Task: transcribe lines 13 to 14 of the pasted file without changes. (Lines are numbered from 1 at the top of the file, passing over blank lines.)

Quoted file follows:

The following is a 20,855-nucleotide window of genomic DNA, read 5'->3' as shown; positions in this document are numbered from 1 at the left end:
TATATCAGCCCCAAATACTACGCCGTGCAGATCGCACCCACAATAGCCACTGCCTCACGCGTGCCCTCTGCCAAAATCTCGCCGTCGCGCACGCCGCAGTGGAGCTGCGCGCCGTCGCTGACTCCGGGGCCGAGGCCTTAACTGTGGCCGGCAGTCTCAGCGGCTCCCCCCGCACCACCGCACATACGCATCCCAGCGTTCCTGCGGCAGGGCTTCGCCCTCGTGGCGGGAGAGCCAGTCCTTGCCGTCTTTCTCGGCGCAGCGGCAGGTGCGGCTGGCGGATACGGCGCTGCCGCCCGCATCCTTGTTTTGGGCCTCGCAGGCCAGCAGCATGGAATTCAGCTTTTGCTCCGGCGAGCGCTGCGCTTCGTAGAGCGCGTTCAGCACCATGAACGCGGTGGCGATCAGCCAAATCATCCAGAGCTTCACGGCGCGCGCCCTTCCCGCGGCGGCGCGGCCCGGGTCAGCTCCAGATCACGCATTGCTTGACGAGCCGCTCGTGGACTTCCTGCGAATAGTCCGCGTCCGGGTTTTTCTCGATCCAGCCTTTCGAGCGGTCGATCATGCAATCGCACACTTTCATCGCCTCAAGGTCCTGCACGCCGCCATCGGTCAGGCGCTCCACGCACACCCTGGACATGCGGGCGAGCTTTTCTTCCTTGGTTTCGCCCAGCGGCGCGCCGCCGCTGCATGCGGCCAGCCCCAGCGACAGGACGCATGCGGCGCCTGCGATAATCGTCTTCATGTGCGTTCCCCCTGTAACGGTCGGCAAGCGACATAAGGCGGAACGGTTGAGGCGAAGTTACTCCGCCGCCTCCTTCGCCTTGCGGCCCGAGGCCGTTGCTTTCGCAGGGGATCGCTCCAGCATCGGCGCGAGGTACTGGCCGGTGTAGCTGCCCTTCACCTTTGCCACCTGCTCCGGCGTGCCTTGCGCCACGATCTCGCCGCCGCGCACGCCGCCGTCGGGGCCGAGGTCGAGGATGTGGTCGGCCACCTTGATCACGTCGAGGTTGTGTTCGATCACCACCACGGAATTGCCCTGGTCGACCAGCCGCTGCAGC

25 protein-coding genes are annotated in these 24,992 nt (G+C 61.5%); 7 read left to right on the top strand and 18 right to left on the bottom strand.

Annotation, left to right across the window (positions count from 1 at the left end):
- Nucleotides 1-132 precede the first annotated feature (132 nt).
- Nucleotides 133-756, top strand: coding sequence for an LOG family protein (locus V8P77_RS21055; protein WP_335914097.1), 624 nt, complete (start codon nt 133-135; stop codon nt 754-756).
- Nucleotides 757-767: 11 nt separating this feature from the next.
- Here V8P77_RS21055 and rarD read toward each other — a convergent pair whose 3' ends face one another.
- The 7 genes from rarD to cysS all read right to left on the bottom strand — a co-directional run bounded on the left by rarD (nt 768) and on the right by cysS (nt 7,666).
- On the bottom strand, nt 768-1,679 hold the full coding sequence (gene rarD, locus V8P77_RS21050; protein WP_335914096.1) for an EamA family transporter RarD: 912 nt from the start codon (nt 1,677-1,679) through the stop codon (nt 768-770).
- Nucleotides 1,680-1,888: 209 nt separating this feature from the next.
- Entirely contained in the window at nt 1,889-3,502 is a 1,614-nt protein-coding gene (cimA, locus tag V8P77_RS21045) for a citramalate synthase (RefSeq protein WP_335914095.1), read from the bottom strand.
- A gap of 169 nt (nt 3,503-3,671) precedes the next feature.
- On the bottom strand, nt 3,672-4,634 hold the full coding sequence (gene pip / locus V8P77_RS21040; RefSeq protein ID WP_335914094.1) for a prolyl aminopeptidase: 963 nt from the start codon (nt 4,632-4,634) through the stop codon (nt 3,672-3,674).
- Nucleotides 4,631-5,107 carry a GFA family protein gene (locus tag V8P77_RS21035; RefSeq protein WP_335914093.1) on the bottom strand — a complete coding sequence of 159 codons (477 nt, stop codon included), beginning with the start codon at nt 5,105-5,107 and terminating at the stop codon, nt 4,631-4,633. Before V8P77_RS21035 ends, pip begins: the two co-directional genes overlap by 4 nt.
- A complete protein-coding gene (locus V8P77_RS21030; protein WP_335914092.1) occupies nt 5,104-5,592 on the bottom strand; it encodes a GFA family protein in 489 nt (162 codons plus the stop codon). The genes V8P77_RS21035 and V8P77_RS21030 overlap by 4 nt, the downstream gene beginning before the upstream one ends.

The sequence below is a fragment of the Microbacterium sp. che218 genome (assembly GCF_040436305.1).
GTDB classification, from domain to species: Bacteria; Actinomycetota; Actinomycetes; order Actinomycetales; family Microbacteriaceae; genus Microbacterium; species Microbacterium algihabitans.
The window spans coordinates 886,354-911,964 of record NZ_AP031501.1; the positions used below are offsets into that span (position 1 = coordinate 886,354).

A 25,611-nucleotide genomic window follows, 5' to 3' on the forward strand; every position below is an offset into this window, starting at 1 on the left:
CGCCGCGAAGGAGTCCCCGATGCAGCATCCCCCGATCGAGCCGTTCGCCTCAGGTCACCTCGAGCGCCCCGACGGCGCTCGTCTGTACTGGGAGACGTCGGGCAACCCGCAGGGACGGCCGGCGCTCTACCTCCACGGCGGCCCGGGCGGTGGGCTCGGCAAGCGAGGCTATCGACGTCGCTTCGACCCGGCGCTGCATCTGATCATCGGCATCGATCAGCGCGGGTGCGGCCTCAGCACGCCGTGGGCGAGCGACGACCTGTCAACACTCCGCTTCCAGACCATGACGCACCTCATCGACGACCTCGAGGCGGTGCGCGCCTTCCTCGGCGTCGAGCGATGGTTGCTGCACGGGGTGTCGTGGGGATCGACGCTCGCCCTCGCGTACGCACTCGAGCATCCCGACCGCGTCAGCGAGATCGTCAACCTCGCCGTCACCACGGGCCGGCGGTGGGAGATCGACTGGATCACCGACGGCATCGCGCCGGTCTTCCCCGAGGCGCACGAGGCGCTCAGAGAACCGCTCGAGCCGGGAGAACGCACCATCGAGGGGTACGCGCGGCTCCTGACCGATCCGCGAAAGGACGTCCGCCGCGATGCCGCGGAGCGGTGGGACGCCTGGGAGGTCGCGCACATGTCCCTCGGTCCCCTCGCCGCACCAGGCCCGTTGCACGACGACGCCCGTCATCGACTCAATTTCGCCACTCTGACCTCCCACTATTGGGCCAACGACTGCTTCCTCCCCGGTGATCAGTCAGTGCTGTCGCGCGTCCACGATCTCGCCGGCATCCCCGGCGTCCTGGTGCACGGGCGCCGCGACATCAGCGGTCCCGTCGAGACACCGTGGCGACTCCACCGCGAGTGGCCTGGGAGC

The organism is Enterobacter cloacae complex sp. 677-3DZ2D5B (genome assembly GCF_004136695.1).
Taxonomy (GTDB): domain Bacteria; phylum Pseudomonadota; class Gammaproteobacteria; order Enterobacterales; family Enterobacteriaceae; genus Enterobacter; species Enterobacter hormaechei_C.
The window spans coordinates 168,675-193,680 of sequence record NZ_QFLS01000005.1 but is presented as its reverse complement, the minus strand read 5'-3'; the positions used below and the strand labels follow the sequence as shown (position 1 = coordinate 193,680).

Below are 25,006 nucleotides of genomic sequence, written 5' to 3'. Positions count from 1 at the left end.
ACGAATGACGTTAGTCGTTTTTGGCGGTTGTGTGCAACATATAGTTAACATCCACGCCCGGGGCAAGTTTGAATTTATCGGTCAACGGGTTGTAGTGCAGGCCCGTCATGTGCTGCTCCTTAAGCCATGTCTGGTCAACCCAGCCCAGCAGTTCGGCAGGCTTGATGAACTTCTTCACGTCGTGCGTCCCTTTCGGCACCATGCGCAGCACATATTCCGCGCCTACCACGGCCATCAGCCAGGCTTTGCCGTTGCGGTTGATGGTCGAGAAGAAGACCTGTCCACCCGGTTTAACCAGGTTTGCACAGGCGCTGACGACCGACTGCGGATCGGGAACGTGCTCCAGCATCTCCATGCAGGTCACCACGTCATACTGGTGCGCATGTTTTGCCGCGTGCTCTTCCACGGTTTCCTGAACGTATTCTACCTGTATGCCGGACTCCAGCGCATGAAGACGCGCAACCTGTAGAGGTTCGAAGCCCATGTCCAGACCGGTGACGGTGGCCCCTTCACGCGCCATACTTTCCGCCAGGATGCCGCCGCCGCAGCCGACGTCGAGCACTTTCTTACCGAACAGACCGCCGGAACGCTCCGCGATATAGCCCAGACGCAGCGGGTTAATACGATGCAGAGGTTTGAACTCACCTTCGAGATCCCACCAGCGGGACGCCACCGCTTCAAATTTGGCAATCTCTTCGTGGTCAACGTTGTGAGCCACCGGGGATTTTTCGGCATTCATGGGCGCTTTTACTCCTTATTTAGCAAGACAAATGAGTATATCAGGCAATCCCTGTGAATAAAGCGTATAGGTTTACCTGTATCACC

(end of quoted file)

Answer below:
- A gap of 169 nt (nt 3,503-3,671) precedes the next feature.
- On the bottom strand, nt 3,672-4,634 hold the full coding sequence (gene pip / locus V8P77_RS21040; RefSeq protein ID WP_335914094.1) for a prolyl aminopeptidase: 963 nt from the start codon (nt 4,632-4,634) through the stop codon (nt 3,672-3,674).